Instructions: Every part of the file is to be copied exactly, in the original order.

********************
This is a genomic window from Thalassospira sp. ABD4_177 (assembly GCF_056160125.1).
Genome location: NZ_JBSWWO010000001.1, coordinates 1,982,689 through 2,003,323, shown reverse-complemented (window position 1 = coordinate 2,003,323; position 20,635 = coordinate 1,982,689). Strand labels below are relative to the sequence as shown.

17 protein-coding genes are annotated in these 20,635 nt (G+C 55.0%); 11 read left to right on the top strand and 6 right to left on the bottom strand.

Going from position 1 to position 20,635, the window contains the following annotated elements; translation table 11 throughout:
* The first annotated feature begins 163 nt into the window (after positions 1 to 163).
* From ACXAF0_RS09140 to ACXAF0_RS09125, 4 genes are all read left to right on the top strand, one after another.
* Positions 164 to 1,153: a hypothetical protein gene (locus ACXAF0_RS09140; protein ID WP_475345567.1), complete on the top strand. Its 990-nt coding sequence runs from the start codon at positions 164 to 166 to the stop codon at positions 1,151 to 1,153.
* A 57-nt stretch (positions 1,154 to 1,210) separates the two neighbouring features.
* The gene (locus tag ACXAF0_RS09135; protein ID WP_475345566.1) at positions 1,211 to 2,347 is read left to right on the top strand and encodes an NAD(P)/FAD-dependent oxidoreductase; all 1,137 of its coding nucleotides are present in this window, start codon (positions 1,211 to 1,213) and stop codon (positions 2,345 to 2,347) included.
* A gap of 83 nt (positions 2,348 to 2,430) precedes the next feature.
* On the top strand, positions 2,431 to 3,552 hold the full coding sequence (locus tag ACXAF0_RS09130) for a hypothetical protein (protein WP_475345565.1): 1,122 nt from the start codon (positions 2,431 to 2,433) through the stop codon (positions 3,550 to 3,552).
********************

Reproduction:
This is a genomic window from Thalassospira sp. ABD4_177 (assembly GCF_056160125.1).
Genome location: NZ_JBSWWO010000001.1, coordinates 1,982,689 through 2,003,323, shown reverse-complemented (window position 1 = coordinate 2,003,323; position 20,635 = coordinate 1,982,689). Strand labels below are relative to the sequence as shown.

17 protein-coding genes are annotated in these 20,635 nt (G+C 55.0%); 11 read left to right on the top strand and 6 right to left on the bottom strand.

Going from position 1 to position 20,635, the window contains the following annotated elements; translation table 11 throughout:
* The first annotated feature begins 163 nt into the window (after positions 1 to 163).
* From ACXAF0_RS09140 to ACXAF0_RS09125, 4 genes are all read left to right on the top strand, one after another.
* Positions 164 to 1,153: a hypothetical protein gene (locus ACXAF0_RS09140; protein ID WP_475345567.1), complete on the top strand. Its 990-nt coding sequence runs from the start codon at positions 164 to 166 to the stop codon at positions 1,151 to 1,153.
* A 57-nt stretch (positions 1,154 to 1,210) separates the two neighbouring features.
* The gene (locus tag ACXAF0_RS09135; protein ID WP_475345566.1) at positions 1,211 to 2,347 is read left to right on the top strand and encodes an NAD(P)/FAD-dependent oxidoreductase; all 1,137 of its coding nucleotides are present in this window, start codon (positions 1,211 to 1,213) and stop codon (positions 2,345 to 2,347) included.
* A gap of 83 nt (positions 2,348 to 2,430) precedes the next feature.
* On the top strand, positions 2,431 to 3,552 hold the full coding sequence (locus tag ACXAF0_RS09130) for a hypothetical protein (protein WP_475345565.1): 1,122 nt from the start codon (positions 2,431 to 2,433) through the stop codon (positions 3,550 to 3,552).